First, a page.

Sunday, May 3, 2009

Witchcraft, Demonology and the Inquisition

The Rare Book Library, University of Sydney, contains a significant collection of works on witchcraft, demonology, exorcism and the occult. Here also may be found related works on canon and civil law, reports of trials, the Inquisition, torture, prophecy and alchemy, and more modern texts on occult practices by writers such as A. E. Waite and Aleister Crowley.
The collection focuses on European, British and American witchcraft, looking at its theological and heretical aspects rather than at the level of folklore or anthropology. Here may be found many early texts from the 16th and 17th centuries, the period when the theories of the heretical aspects of witchcraft were being formulated. Among these are four editions of one of the more sinister works on demonology, the Malleus Maleficarum, a book that codified church dogma on heresy for centuries.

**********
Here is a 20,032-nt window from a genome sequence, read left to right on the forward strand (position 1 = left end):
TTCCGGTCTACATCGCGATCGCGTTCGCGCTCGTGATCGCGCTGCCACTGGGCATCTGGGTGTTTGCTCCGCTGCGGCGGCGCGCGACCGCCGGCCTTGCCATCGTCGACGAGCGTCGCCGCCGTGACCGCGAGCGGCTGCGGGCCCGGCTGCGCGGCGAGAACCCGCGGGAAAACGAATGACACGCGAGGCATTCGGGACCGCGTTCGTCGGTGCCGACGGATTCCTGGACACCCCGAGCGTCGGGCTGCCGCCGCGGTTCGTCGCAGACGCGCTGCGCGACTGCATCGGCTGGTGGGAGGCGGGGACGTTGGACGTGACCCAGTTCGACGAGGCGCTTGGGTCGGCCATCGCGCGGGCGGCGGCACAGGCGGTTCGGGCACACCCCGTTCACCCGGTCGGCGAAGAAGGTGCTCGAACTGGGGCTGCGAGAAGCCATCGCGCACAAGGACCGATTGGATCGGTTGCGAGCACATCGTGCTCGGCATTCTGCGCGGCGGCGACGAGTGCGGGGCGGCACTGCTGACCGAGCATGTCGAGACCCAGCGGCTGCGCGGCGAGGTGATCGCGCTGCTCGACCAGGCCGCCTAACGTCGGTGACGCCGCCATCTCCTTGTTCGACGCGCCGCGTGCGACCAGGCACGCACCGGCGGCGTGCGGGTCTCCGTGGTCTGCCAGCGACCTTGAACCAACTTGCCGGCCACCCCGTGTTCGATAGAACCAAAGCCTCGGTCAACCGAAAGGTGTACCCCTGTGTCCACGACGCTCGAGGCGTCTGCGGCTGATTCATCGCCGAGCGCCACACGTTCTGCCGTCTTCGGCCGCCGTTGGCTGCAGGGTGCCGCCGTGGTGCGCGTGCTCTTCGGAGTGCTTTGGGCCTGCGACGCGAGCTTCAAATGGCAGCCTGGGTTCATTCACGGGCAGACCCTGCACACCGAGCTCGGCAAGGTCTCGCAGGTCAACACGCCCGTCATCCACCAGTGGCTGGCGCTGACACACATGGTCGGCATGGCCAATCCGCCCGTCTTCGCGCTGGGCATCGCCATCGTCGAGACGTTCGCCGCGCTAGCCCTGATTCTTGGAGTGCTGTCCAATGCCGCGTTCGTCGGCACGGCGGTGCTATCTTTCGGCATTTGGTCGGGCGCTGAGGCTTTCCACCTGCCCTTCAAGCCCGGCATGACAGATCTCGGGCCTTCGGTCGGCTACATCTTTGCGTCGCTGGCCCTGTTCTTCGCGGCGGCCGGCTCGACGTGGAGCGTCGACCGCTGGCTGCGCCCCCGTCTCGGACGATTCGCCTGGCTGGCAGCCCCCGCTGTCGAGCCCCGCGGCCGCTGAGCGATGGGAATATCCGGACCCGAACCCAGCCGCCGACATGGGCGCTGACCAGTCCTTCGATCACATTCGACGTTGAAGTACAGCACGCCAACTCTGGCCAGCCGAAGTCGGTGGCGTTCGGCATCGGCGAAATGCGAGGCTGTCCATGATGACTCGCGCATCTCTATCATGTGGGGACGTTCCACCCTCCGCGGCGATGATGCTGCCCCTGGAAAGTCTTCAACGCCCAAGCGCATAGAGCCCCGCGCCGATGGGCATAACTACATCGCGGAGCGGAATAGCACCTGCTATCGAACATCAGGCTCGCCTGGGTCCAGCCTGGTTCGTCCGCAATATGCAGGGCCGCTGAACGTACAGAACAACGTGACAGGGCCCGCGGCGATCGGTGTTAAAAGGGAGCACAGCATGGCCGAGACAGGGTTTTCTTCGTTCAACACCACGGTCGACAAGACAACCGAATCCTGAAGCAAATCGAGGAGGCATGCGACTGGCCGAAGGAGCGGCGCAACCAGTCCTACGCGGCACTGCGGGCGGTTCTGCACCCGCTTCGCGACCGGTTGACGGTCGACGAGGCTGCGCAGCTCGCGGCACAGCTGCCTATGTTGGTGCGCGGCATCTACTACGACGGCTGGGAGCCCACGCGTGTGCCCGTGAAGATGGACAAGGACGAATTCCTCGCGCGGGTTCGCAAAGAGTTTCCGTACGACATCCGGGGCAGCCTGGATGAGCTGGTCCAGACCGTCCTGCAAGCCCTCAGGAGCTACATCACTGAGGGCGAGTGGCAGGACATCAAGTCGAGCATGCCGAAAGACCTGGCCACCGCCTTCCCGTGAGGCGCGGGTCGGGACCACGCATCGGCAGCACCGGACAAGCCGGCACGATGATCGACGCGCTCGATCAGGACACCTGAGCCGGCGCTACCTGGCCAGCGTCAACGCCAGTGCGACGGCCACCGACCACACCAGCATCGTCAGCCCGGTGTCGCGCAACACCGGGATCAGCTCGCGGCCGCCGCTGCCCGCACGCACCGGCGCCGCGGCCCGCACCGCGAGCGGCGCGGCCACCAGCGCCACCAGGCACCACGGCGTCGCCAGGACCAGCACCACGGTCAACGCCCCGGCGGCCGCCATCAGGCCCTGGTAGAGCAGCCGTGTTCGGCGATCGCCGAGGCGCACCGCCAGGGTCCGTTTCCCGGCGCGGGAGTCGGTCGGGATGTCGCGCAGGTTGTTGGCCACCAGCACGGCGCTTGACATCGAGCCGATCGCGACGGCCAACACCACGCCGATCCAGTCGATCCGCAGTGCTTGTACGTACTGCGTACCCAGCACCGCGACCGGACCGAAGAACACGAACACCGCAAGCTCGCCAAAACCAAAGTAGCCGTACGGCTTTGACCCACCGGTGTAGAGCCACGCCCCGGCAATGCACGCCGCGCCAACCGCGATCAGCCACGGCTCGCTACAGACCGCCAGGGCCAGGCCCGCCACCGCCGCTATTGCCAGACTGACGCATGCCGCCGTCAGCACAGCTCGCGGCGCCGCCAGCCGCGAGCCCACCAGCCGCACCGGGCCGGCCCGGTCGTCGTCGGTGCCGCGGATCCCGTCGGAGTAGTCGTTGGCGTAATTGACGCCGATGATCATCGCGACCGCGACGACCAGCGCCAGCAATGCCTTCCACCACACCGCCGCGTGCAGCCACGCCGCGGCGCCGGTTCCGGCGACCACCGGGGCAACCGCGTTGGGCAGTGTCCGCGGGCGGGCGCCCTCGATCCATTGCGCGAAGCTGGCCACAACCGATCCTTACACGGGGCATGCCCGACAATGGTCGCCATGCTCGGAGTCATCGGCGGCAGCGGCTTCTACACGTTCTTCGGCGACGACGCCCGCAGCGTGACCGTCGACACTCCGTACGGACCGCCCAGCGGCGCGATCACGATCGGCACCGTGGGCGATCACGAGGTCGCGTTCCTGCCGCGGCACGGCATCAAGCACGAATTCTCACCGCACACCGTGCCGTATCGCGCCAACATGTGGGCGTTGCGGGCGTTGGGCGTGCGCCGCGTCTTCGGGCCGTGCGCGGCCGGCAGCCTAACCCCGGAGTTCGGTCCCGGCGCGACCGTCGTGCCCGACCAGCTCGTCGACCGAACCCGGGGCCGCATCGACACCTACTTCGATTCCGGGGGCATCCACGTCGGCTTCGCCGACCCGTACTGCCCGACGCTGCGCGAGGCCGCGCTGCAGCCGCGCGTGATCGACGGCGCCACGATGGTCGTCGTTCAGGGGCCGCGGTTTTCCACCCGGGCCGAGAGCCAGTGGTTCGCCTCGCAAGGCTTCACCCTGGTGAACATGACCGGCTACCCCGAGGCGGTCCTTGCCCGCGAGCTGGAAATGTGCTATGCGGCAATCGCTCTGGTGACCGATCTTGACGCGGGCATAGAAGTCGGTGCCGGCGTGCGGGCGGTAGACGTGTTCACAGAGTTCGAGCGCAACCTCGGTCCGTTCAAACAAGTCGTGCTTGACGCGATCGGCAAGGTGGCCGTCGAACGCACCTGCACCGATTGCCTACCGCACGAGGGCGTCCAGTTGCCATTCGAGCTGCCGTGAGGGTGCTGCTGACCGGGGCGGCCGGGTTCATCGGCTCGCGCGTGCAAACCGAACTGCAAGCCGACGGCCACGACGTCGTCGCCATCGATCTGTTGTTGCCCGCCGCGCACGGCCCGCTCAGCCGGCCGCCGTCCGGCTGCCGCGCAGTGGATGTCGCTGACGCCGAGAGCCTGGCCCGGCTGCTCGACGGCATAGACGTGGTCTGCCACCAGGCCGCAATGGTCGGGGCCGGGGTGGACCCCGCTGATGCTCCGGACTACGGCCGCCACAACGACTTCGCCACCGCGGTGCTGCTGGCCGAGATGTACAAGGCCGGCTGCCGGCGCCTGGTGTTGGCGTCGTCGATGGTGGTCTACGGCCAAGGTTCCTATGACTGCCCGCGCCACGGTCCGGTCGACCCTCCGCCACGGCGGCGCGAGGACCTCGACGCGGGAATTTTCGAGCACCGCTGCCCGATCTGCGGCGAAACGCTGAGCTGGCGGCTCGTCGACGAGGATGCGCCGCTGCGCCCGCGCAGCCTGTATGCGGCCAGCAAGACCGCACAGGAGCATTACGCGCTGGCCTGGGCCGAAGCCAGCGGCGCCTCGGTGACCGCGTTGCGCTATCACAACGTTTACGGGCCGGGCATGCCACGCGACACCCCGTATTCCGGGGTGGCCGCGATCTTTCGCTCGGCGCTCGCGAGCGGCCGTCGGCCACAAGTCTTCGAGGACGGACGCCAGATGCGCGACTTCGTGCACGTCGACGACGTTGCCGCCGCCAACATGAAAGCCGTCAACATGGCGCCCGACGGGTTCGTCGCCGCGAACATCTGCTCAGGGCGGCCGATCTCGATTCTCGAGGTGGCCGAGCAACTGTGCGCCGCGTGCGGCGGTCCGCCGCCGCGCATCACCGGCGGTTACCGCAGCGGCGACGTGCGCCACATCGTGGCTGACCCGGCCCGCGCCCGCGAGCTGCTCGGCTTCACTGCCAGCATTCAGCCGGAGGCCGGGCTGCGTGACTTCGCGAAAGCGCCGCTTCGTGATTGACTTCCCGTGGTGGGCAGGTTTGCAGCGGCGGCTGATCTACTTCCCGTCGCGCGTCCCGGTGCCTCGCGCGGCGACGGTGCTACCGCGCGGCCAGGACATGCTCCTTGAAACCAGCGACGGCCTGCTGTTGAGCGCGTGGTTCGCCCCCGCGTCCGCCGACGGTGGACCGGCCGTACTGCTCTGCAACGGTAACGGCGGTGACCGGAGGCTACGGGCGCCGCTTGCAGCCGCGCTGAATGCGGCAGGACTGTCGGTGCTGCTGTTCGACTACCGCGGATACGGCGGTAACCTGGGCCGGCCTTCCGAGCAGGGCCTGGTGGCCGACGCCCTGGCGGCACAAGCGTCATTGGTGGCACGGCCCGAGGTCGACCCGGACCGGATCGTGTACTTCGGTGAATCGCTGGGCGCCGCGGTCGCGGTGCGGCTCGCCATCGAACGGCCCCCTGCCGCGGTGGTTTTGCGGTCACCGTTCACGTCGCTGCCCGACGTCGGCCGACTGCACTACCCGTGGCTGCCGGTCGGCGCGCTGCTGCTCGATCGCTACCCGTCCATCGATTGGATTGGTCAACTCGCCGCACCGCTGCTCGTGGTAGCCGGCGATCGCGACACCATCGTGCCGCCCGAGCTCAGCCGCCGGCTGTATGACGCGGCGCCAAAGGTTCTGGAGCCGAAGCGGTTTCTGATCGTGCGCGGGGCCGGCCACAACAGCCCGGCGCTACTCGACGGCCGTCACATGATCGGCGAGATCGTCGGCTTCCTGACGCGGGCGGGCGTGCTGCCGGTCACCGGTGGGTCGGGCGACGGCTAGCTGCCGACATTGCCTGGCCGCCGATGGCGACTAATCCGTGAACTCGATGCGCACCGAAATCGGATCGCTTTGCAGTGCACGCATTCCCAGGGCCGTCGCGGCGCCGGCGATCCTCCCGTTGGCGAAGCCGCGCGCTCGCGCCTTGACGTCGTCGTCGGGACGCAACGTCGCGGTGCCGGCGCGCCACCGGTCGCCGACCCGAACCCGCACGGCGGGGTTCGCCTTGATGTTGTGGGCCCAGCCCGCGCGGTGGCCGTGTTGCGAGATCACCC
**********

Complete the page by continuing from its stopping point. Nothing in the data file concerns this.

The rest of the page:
For exemple:

DEL RIO, Martin Antoine
Disquisitionarum magicarum libri sex: quibus continentur accurata curiosum artium, et vanarum superstitionum confutatio.
Coloniae Agrippinae: Sumptibus Hermani Demen, 1679

The Disquisitionem, the most famous work of the Jesuit scholar and theologian Martin Del Rio, was first published in 1599. After about 20 editions it last appeared in 1747. Even so, few copies survive today so heavily was it used. In many ways the most complete of all the works on witchcraft it was renowned in its time as the Malleus Maleficarum.

Under a veil of moderation, Del Rio, for example, permitted legal council for witches, the book revived many of the earlier theories and practices. Much of the thrust of the work is against those who questioned the trials, adopting the line that anyone who opposed the concept was themselves suspect of complicity.

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